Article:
At Ally Coffee, we know and love coffees from Brazil. The country encompasses a significant portion of the South American continent’s land area and its coffees are as diverse as the people who grow them, from smallholders descended from Eastern European immigrants in Espirito Santo to large estate owners and agribusinesses in Minas Gerais.
In Brazil, as in all coffee origins, coffee growing regions are defined by a combination of physical and political geography. The Brazil Specialty Coffee Association identifies twenty-five different coffee regions; most of our offerings from Brazil fall into one of the seven main regions identified on the map above. The bold black outlines indicate Brazil’s political boundaries. The country’s coffee regions, shaded in different colors, are located across several Brazilian political states. The locations of coffee farms are determined by the human and environmental landscape; mountains, plateaus, rivers, and soil all have as much of an influence on the concentration of coffee farms as do highways, warehouses, and milling facilities. While most of Brazil’s coffee is grown in Minas Gerais, the size and variation of the state means that coffee from each region has a unique terroir.
Alta Mogiana is a region in the northern part of the state of Sao Paulo. The region’s farms lie on the other side of the mountains in Sul de Minas. Mogiana has a reputation for quality in the cup and thanks to the efforts of the regions farmers, many of whom have earned UTZ and Rainforest Alliance certifications for their properties.
Cerrado Mineiro includes a large central portion of the state of Minas Gerais. Farms in the Cerrado tend to be larger estates, either owned by families or by private businesses, and managed using a wide range of available agroindustrial technology, including irrigation and mechanical harvesting. Cerrado’s coffee farmers are organized, inquisitive, and active. The region has the Cerrado Mineiro Denomination of Origin traceability and verification program that ensures best practices and the provenance of coffee. Many farms in the Cerrado are part of cooperatives or producers’ associations. Coffee growers here follow the latest research and development in production strategies, such as hybrid varietals developed by universities and research institutions.
Chapada de Minas is a smaller, emerging coffee region of Minas Gerais. Similar to the Cerrado, farms in Chapada are often expansive and use many available farming technologies. Many coffee estates here also grow other crops, like eucalyptus and mahogany trees. Coffee growers in Chapada have helped lead efforts in sustainability, including expanding forest preserves by reforesting portions of farms and protecting water sources through recycling water used in pulped natural coffee processing.
Matas de Minas is in the southern portion of Minas Gerais and includes the reputable area of Caparao. The Minas Gerais’ mountains begin in Matas, and farms in the zone are smaller scale and managed by smallholder families. Here, coffee is sometimes harvested manually and often dried on smaller paved patios close to farmers’ homes. Many farmers in Matas are descended from Eastern European and Italian immigrants who came to Brazil in the early part of the twentieth century and grow coffee as an adaptation of the farming traditions their grandparents brought with them.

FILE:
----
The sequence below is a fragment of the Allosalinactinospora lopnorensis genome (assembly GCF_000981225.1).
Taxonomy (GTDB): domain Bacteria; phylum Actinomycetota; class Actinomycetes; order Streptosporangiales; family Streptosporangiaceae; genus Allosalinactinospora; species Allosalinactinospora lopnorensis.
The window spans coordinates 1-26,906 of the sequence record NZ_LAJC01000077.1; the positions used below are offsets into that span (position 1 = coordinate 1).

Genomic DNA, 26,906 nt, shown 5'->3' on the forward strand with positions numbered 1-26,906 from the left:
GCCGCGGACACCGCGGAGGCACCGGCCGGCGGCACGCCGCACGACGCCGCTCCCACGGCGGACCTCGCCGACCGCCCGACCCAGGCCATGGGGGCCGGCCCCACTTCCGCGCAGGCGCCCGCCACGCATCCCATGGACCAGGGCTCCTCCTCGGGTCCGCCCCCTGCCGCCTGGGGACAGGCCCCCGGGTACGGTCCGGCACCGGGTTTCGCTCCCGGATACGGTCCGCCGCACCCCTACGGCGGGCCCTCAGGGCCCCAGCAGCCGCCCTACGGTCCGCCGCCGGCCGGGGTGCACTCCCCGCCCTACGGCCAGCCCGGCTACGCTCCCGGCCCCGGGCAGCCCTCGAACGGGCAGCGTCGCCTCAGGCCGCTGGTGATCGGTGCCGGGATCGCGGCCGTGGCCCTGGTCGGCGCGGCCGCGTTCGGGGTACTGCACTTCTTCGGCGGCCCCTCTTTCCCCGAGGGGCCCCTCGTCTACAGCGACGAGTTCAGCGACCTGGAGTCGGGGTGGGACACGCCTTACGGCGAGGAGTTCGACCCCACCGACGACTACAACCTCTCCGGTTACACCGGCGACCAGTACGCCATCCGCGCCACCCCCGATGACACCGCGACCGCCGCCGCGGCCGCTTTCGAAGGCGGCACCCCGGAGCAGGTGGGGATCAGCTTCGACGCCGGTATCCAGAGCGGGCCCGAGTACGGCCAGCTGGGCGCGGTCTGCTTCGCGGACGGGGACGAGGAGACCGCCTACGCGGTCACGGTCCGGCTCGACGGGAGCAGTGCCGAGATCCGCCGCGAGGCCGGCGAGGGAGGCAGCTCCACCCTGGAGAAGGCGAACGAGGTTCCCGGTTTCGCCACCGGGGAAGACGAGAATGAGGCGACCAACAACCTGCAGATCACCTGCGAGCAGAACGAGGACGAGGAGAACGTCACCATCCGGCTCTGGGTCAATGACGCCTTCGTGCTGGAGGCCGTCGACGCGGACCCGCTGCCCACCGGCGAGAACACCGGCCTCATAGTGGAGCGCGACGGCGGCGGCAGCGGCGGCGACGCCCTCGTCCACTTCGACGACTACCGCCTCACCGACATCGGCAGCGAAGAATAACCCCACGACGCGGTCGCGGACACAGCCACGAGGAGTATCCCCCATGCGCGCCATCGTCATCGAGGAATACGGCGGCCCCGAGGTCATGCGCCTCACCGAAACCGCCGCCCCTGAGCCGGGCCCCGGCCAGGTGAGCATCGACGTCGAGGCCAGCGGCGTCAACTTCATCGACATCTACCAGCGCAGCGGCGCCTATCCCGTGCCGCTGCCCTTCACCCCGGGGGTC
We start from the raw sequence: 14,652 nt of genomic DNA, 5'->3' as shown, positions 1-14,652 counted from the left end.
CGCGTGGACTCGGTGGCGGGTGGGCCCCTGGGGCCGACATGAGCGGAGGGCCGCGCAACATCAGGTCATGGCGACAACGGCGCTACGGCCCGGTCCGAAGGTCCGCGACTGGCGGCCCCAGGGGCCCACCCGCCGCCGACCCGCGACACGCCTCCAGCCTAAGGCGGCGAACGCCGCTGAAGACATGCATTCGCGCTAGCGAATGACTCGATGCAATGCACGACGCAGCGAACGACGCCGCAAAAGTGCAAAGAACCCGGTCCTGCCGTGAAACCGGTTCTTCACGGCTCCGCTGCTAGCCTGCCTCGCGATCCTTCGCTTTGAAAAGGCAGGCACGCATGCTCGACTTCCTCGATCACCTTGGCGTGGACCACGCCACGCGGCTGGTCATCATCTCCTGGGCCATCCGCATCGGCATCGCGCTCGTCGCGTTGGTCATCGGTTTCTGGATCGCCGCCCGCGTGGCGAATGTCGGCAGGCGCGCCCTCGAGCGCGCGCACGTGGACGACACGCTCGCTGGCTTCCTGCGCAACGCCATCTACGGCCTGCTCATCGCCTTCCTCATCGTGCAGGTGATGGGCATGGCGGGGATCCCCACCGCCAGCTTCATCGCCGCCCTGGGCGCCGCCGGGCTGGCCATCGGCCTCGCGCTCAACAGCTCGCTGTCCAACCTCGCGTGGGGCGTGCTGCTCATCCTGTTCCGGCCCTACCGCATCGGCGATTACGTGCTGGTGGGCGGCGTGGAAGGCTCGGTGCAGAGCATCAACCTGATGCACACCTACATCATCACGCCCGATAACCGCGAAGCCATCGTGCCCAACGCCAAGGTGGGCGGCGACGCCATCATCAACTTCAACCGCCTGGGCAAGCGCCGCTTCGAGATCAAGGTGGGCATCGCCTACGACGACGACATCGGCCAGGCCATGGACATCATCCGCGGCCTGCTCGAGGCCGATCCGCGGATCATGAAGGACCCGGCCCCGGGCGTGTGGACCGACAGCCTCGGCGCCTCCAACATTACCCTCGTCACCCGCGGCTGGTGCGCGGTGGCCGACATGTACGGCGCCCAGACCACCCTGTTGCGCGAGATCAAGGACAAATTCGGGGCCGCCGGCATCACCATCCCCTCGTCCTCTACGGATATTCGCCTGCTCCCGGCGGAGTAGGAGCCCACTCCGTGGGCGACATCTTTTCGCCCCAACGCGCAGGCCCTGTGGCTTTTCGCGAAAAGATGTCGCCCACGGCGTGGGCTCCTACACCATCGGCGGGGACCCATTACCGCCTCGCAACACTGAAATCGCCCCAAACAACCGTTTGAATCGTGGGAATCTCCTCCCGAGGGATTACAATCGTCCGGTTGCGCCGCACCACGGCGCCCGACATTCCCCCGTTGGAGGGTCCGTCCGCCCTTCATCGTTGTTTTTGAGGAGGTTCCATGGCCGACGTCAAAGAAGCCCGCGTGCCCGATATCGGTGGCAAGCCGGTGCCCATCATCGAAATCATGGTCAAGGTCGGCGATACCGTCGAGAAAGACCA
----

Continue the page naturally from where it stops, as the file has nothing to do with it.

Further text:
Montanhas de Espirito Santo is the mountainous region that borders Minas Gerais in the Western part of the state of Espirito Santo, a state otherwise known for its beaches. Farms in Espirito Santo are on the back side of the steep mountains that rise up from the coast. Many farmers in this region grew or still grow Conilon Rubusta in addition to Arabica varieties of coffee. Farms here are also smaller family operations and many families are descended from Pomeranian immigrants who emigrated from what is now Germany and Poland. Espirito Santo is home to the world’s largest concentration of native Pomeranian speakers. In recent years, there has been an explosion of quality coffees from farmers in Espirito Santo who have taken to careful pulped natural processing and found fruit and floral flavor notes in the cup.
Norte de Minas is the northernmost part of Minas Gerais, bordering the state of Bahia. The state of Minas Gerais is named for its “large mines” that were established by early colonial industry. Today, Norte de Minas still sees some mining activity, but beyond the dry plains there are thriving coffee farms, many run by families with roots in other states who sought new opportunity on the northern frontier.
Sul de Minas is Minas Gerais’ southern edge and home to farms of all sizes. The farms in the mountains of Sul de Minas, including the Serra da Mantiqueira range, are a world apart from the technified estates farther north in Minas and more closely resemble the mountainside fincas of other South American growing regions.
Each harvest, Ally carries coffee from a diverse range of farms from each of these regions in Brazil. Contrary to many preconceptions, coffee from Brazil is exceptionally traceable. In countries where each farm’s production volume is small, cooperatives often consolidate coffee into exportable volumes. Many of Brazil’s estates produce multiple containers each harvest and process their coffee right on the same property. It is also comparatively easy to mill smaller microlots of less than a container load because farms without milling facilities are located closer to regional processing infrastructure.
In Ally’s many years working with coffee producers from across Brazil, we are continually impressed with each landowner’s motivation to improve, innovate, and adapt. In some places, tradition is king. For Brazil’s coffee professionals, the tradition is change, and producers and processers are always looking for better methods to deliver delicious coffee.